I thought he might say it was the speeches, the marches, the example of Martin Luther King Jr. or of others in the movement who exhibited impactful courage and grace. But no. Thinking back, he recounted an episode from his childhood that had led him, inevitably, to our struggle.
He was a little boy on his way home from yeshiva, the Jewish school he attended after regular school let out. His mother, a bookkeeper, was still at work; he was alone. He was frequently harassed by older boys from regular school, and one day two of these boys snatched his yarmulke (skull cap) and, taunting him, ran off with it, eventually throwing it over a fence.
Two Black boys appeared, saw his tears, assessed the situation and took off after the boys who had taken his yarmulke. Chasing the boys down and catching them, they made them climb the fence, retrieve and dust off the yarmulke, and place it respectfully back on his head.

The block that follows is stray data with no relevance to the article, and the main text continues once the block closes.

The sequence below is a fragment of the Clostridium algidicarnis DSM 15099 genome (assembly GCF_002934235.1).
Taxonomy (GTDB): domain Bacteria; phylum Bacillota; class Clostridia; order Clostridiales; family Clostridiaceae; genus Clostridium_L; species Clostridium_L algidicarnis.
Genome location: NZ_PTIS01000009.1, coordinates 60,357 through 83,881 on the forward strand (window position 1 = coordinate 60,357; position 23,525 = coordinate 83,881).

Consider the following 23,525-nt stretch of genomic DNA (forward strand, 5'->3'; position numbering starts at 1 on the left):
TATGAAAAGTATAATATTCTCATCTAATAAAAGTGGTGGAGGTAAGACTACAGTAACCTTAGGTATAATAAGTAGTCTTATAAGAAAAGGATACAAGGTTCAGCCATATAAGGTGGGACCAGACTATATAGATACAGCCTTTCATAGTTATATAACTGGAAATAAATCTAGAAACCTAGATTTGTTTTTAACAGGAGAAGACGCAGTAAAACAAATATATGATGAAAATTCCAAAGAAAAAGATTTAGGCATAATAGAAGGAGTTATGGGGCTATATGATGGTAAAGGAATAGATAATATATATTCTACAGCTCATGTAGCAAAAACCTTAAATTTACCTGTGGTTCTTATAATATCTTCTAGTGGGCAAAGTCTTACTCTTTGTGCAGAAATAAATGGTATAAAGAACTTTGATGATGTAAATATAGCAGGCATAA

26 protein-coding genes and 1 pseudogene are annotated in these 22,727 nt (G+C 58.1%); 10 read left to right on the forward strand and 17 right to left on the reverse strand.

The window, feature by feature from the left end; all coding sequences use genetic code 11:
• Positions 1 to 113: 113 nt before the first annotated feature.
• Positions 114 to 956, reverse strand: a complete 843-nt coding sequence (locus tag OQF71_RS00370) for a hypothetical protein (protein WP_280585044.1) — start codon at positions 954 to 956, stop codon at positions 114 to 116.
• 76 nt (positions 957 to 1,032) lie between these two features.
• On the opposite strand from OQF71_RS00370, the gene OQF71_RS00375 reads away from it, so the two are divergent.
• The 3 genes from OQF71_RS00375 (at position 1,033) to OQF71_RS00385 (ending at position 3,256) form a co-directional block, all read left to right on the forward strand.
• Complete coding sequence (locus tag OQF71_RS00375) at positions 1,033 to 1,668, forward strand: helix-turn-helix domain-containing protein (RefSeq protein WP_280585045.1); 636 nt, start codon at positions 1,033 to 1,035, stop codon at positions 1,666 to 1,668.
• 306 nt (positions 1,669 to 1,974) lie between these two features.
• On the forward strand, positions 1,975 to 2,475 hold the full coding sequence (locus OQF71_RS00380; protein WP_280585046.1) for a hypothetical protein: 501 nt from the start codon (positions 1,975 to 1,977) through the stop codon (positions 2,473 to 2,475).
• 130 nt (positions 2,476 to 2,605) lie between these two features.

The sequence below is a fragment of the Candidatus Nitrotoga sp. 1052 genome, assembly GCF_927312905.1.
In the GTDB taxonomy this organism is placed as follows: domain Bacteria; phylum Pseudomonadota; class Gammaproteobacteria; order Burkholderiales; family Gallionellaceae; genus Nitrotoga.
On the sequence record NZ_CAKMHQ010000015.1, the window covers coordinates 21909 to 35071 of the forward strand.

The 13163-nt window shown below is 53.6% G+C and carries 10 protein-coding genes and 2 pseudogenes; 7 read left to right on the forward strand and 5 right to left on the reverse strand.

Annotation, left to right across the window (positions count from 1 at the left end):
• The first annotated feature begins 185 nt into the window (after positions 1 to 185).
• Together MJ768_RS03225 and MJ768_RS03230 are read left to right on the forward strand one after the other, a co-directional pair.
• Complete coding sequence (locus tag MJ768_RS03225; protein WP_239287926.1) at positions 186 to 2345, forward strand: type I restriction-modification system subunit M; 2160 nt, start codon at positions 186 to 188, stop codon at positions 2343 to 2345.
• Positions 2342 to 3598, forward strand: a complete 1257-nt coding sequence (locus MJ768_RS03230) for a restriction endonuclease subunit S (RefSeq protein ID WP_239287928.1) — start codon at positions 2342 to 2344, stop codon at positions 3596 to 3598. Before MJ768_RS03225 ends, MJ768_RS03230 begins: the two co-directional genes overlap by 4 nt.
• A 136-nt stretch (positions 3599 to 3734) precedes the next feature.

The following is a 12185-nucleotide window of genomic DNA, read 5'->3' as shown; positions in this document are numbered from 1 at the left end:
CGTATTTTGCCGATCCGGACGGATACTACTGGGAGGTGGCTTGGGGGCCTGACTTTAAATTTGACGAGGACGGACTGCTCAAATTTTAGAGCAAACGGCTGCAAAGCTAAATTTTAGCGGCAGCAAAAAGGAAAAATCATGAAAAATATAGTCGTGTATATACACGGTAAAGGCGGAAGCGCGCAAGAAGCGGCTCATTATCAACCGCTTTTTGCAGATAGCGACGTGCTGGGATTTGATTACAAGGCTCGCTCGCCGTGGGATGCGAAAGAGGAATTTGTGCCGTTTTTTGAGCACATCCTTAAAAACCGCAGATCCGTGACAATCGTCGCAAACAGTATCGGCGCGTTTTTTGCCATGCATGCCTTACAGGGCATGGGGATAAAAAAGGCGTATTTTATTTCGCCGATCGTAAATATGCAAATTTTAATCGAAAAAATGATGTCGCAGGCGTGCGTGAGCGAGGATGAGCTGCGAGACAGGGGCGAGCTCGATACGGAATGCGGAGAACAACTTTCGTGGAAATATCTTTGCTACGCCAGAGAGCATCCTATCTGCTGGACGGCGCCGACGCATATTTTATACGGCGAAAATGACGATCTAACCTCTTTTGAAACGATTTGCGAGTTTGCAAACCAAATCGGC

It is justice and respect that I want the world to dust off and put – without delay, and with tenderness – back on the head of the Palestinian child. It will be imperfect justice and respect because the injustice and disrespect have been so severe. But I believe we are right to try.
That is why I sail.
How we can help
The dozens of Americans aboard The Audacity of Hope will be among an estimated 500 to 600 people taking part in Freedom Flotilla II. The activists, representing 22 countries, expect to set sail on 10 ships in the next few days.